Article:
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Dr. Su’ad: So how does being Muslim shape your dancing? Does it shape the style, how you dance, does it shape why you dance?

Iman: When I first started dancing, and I feel like this still shapes me today, being introduced to the hip-hop community, the scene is very male-dominated. The movement I was seeing was what some people call ‘masculine’.

Dr. Su’ad: Like the way you move your body?

Iman: Mmh-hmm. So I felt that I could see myself in that, with being able to uphold modesty. And although I see any style of hip-hop as something that is unisex that anyone can do, male or female, I still stick more to the styles that may look a little bit more masculine.
Dr. Su’ad: Masculine.

Iman: Because of the whole ‘modesty’ thing.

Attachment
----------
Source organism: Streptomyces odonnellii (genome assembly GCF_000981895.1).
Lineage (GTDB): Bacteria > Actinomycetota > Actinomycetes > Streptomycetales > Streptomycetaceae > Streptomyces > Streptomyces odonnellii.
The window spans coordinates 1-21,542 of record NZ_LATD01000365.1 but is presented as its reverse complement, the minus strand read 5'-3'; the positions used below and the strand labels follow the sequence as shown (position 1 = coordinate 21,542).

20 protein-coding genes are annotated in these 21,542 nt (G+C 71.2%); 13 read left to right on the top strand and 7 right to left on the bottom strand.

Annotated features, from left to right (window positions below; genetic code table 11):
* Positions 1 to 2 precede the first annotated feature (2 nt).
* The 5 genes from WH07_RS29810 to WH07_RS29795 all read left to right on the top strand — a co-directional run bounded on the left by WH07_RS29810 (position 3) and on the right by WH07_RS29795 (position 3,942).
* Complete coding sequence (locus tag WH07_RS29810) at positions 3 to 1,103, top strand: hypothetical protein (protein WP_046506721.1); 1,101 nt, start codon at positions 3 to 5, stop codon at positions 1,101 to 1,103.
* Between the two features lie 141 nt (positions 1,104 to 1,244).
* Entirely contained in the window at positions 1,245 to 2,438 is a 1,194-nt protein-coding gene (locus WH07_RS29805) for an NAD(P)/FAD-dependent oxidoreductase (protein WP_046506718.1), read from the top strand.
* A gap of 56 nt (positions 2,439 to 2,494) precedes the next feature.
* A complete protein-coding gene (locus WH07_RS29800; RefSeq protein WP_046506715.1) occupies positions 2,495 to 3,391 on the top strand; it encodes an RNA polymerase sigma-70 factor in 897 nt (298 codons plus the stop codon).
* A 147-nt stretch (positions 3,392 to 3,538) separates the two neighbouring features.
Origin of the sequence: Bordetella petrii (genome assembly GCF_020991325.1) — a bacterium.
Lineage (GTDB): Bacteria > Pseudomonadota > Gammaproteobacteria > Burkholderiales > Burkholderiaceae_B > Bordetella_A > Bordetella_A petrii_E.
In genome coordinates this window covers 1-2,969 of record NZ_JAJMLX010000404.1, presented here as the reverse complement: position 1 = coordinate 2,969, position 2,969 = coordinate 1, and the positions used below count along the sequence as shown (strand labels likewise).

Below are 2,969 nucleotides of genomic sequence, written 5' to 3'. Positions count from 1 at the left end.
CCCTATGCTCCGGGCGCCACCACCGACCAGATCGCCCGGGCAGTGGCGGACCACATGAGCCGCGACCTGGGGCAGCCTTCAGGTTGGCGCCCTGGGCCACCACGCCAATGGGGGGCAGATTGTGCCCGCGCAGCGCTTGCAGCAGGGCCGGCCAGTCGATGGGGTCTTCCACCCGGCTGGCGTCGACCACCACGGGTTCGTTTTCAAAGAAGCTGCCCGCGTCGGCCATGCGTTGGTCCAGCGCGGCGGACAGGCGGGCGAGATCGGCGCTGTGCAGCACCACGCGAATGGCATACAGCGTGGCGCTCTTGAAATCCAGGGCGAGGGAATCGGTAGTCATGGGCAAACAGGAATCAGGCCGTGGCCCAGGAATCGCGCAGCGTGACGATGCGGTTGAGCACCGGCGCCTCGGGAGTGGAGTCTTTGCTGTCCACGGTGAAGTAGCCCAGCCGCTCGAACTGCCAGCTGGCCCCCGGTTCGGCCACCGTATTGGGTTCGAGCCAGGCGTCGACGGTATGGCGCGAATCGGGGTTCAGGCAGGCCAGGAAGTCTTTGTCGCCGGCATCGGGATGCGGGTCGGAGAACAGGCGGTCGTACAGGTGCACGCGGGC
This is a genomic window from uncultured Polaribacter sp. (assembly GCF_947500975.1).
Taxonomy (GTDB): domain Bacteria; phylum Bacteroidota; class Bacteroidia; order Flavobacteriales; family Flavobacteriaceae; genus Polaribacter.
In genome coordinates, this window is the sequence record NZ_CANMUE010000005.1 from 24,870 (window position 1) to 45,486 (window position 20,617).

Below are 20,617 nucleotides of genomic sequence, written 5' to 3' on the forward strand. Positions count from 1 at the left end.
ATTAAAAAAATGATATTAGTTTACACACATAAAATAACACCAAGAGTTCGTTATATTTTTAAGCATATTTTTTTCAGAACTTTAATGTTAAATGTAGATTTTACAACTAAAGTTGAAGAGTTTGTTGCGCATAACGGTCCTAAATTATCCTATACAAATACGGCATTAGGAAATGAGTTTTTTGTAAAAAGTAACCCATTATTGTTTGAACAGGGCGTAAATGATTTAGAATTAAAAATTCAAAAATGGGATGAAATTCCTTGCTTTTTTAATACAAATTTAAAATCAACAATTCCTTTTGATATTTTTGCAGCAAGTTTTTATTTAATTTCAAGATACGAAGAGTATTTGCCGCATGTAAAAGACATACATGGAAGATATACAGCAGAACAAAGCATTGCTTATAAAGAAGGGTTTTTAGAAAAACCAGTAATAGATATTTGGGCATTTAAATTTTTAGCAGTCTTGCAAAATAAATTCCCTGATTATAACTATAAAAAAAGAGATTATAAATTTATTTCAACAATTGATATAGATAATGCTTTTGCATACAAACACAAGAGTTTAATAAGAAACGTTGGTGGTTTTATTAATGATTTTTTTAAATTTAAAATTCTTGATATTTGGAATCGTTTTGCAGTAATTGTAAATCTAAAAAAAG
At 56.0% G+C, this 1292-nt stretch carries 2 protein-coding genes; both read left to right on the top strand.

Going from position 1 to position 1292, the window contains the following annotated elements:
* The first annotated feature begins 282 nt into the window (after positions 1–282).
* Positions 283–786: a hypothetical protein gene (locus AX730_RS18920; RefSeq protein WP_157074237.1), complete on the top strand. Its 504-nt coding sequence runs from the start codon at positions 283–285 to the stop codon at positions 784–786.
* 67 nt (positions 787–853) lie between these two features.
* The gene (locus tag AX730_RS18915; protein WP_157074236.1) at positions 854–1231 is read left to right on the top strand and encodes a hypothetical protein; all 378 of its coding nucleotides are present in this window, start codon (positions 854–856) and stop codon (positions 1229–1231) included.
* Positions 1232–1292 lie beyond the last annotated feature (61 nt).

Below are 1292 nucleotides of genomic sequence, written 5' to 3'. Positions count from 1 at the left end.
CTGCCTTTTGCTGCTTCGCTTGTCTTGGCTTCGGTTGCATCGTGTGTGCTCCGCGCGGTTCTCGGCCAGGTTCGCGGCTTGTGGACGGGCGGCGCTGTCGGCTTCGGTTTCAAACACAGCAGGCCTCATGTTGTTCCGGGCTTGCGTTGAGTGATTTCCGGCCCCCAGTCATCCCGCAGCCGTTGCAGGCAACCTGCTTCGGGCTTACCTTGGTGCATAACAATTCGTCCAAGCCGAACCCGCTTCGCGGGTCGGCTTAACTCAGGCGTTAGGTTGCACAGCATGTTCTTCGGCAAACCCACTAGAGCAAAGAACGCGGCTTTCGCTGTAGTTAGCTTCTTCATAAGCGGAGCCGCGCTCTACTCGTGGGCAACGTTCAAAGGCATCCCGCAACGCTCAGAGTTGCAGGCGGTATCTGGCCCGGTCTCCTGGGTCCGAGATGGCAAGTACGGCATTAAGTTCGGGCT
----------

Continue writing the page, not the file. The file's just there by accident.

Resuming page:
Khadijah: I feel you on that. And Islam doesn’t change being feminine. But there are certain dances that are certain ways–that we dance inside the house when it’s just all women–and ways that we dance in public. There is a difference. When you’re in a mixed crowd, we keep our movements modest, you know? We keep our movements stuck to the ways that either a man or woman would do. That kind of shapes it. Intention-wise, with being Muslim, I view dance through a different lens. When I dance, I’m dancing for myself and those that I want to provoke happiness in. But also, I’m remembering Allah. I’m always keeping Allah on my mind. Being so young, Iman being so young, only eighteen, and being able to do the things that we’ve been able to do, that a lot of people within our community are saying, “I’ve never had the opportunity to do that”. Just experiencing that, I’m like, “Man, if this is not Allah, I don’t know.” I’m always in remembrance of who I am while I’m dancing. I feel hip-hop is part of Black culture. Being Muslim, I also feel like- It’s hard to explain for myself, but I feel that there’s nothing wrong with choosing to be African American and choosing to indulge in that culture and still be Muslim and indulging in things that we do.